Pruning is one of the best things an arborist can do for a tree – but it can also be one of the worst things as well. If taken too far or done incorrectly, pruning will harm a plant, but if done correctly will keep a plant healthy and increase its growth and productivity. So how can you make your efforts more effective? First, it’s important to know the best seasons in which to prune differing plants. Here’s a quick guide.
Early Spring (now):
Perennials (semi woody such as Russian sage or butterfly bush)
Evergreens (especially boxwood and holly firethorn)
Flowers (summer-flowering shrubs, vines, trees, hydrangea and roses)
Nothing leaves a lasting impression like a first impression. So, what is someone’s first impression of your home?
Now that the weather is a little cooler it's the perfect time to spruce up your homes curb appeal. Thinking about planting, seeding, or any other landscaping this fall? Check out the deals at Broccolo Garden Center first.
From seeds to trees and everything in between Broccolo Garden Center has all of the necessary goods and services to transform your yard into a beautiful oasis. If you are just getting started their knowledge and recommendations are second to none. Even an experienced gardener can pick up tips and get inspired by creative planting schemes.
You’ve probably started to notice the price of eggs has risen substantially. This is due to the Avian flu, and the worst outbreak of it in nearly 30 years. According to recent reports, about 50 million chickens and turkeys have died or have been humanely euthanized in 15 states as the virus has continued to spread.
Because of this outbreak, many families have begun turning to local farmers markets for their egg needs. If eggs are a main source of your family’s daily diet, you might consider purchasing from local farmers, or even investing in your own chicken coop!
We discussed perennials a couple weeks ago, but this week we’re focusing on annuals – for those of us who like to mix it up year after year.
You can find Zinnias in nearly any color (except blue), and in a variety of heights. They work well in pots, planters, or in the ground, and can be planted in direct sunlight.
You need them for shade and even perhaps privacy. They add a certain aesthetic to your home, and a little bit of personality… but you just haven’t been able to keep one alive long enough to enjoy these benefits. We’re talking about trees of course. So which ones can you plant that won’t require a ton of TLC? Here are a few to start with.
This low-maintenance tree thrives in the shade of other trees, so if your yard backs up to other trees or greenery, it’s a fabulous choice to lend some shade to your yard. The American Hornbeam has thin bark with a muscled appearance and maintains a beautiful look in the winter months. In the fall, leaf colors will turn to beautiful shads of yellow, red and orange. It will grow to about 20 feet tall by 40 feet wide.
We left off last week with a list of our favorite shrubs that even if you tried very hard, you’d have a difficult time killing. To compliment your favorite shrub choice, we’ve compiled a list of some beautiful perennials that you will have a hard time destroying.
Named after its appearance, which highly resembles the feathery tail of an ostrich, the Ostrich Fern spreads aggressively, making it perfect for spaces in need of ground cover.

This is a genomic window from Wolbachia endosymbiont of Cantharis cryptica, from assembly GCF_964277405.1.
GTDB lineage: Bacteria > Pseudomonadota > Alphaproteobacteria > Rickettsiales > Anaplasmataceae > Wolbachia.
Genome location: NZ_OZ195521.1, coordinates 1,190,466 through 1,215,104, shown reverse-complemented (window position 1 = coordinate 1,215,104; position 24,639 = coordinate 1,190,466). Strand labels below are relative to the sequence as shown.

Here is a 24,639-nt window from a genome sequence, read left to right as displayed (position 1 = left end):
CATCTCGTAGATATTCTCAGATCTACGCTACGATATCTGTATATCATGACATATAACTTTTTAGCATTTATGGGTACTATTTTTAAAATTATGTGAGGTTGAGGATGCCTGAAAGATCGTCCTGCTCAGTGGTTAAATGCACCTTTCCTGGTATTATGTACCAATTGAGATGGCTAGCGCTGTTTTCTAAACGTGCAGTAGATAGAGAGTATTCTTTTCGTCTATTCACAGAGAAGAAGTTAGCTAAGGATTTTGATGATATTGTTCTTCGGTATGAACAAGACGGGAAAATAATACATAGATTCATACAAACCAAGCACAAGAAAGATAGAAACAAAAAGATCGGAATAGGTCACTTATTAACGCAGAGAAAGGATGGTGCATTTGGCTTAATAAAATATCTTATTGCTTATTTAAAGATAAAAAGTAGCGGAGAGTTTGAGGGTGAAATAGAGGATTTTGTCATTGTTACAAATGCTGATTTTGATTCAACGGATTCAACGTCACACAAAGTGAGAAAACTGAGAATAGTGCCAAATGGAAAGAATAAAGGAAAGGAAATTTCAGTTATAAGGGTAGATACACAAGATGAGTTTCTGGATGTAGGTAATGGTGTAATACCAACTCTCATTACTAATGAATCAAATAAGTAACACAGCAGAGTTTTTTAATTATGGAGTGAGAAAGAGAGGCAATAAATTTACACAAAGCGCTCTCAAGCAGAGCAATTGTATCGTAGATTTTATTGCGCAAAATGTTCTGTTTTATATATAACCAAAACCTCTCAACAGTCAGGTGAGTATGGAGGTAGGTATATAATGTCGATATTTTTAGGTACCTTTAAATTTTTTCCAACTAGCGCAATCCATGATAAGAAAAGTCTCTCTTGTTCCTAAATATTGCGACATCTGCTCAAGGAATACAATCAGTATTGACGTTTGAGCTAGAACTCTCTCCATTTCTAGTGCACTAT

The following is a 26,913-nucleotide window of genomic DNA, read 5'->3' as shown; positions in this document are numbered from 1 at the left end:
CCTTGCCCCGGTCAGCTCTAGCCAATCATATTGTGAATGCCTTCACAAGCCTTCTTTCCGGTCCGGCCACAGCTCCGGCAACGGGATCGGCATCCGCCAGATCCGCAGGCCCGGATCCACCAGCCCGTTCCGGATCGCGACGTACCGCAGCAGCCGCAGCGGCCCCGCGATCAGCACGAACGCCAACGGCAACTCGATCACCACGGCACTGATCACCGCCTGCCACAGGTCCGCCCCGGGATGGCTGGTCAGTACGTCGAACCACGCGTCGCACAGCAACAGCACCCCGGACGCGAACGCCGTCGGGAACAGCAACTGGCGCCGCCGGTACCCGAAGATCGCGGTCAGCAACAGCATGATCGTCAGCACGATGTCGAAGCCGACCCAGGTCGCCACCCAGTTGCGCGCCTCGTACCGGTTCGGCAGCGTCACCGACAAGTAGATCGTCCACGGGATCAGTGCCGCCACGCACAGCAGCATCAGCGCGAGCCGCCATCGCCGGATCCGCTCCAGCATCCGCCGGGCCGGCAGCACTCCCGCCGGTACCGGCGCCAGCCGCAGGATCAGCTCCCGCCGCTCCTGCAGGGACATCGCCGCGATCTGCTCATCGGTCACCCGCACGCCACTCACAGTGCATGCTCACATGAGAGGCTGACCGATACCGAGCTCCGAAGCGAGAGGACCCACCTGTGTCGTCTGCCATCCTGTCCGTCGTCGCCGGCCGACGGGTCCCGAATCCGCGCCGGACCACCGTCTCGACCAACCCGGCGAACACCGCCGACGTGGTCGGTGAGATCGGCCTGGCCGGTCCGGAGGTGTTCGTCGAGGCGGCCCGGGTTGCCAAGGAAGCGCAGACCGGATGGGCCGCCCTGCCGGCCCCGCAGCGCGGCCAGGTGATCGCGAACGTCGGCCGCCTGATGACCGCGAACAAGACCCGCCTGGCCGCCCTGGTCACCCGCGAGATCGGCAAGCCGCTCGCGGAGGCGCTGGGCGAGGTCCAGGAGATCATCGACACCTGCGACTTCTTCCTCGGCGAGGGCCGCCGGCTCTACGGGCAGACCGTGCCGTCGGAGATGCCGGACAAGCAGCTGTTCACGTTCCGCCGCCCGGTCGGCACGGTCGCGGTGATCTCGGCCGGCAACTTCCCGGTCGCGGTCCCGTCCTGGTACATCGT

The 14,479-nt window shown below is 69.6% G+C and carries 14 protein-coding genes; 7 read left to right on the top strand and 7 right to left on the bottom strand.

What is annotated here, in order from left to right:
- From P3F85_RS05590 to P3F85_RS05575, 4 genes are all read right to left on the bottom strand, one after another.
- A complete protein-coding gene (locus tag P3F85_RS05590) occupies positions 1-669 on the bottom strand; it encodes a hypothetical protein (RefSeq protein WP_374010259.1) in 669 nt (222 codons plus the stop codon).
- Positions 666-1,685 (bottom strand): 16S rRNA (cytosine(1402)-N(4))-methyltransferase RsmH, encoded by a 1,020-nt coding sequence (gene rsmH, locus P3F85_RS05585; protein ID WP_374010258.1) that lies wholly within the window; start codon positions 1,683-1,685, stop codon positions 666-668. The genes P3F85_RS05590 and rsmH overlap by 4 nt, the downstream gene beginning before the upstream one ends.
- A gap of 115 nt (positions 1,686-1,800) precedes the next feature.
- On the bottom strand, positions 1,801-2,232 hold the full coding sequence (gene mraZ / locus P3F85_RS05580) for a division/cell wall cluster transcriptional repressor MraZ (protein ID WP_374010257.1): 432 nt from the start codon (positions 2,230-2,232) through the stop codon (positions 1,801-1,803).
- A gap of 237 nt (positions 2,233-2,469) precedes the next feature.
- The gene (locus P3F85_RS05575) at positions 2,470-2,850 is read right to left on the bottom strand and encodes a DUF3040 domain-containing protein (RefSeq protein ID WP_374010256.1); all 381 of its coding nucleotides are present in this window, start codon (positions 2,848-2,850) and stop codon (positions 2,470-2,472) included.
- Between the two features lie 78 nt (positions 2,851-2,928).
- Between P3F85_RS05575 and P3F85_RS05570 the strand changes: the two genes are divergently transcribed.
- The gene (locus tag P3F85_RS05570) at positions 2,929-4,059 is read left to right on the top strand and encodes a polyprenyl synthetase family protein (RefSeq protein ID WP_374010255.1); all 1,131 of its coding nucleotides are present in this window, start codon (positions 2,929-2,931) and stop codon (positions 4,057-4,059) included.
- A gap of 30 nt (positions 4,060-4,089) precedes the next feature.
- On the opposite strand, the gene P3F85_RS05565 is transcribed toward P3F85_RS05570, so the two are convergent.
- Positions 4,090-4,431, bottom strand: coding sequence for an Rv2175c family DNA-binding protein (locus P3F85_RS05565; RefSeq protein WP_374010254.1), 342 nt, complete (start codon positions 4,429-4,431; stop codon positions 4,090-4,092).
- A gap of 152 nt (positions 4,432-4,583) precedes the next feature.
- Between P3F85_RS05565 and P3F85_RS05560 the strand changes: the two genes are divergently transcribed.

Roses from your significant other. Potted plants from your mother. It doesn’t matter. You kill everything with your not-so-green-thumb. It’s OK, you’re not alone. That’s why this month, we’re featuring a series of blogs on plants you cannot kill (or at least you’ll have a hard time killing them).
Don’t be “that house” on the street. Grab your gardening gloves and toss-around shoes. This week we’re featuring our favorite shrubs that you cannot kill.
It’s that time of year to get outside and landscape. You have an idea of what looks nice, but we all have that neighbor who went overboard. Don’t be that neighbor and take note of some of these landscaping mistakes.
1. Excessive lawn ornamentation. Need we say more? Stick to a theme and make sure those ornaments fit the rest of your landscaping design. If you must, sick to one statement, as opposed to ten (or more).
Faber Homes recommends waiting a couple years after moving into your brand new home before building patios or walkways in order to accommodate for settling. Once that time has passed, stones and other poured materials have a better chance of staying where you put them. So you’re ready to get started? Here is an easy how-to guide on assembling your new stone path.
Did you know it’s totally possible to grow delicious berries in your backyard in New York? Many gardeners stick to the veggie staples like pumpkins, carrots, and peppers, but our temperatures are absolutely conducive to growing berries. You’ll want to get started on your garden soon, so here are some tips on growing these yummy fruit.
Start with a healthy soil base. Deep, fertile soil containing high organic matter really helps to set the foundation for a healthy, prosperous garden. The garden site should also have excellent drainage year-round, and be prepared to address early spring frosts.
Landscaping is a daunting task. You know you want flowers, perhaps some shrubs, and maybe even a spot for a garden. But how expensive is it to get the job done? Obviously, it depends on the project, but there are steps you can take to minimize your trips to the store, and maximize your budget.
First, it’s important to start with a plan. Sketch out your landscape design on engineering paper and know exactly what you need and where you’re going to put each item.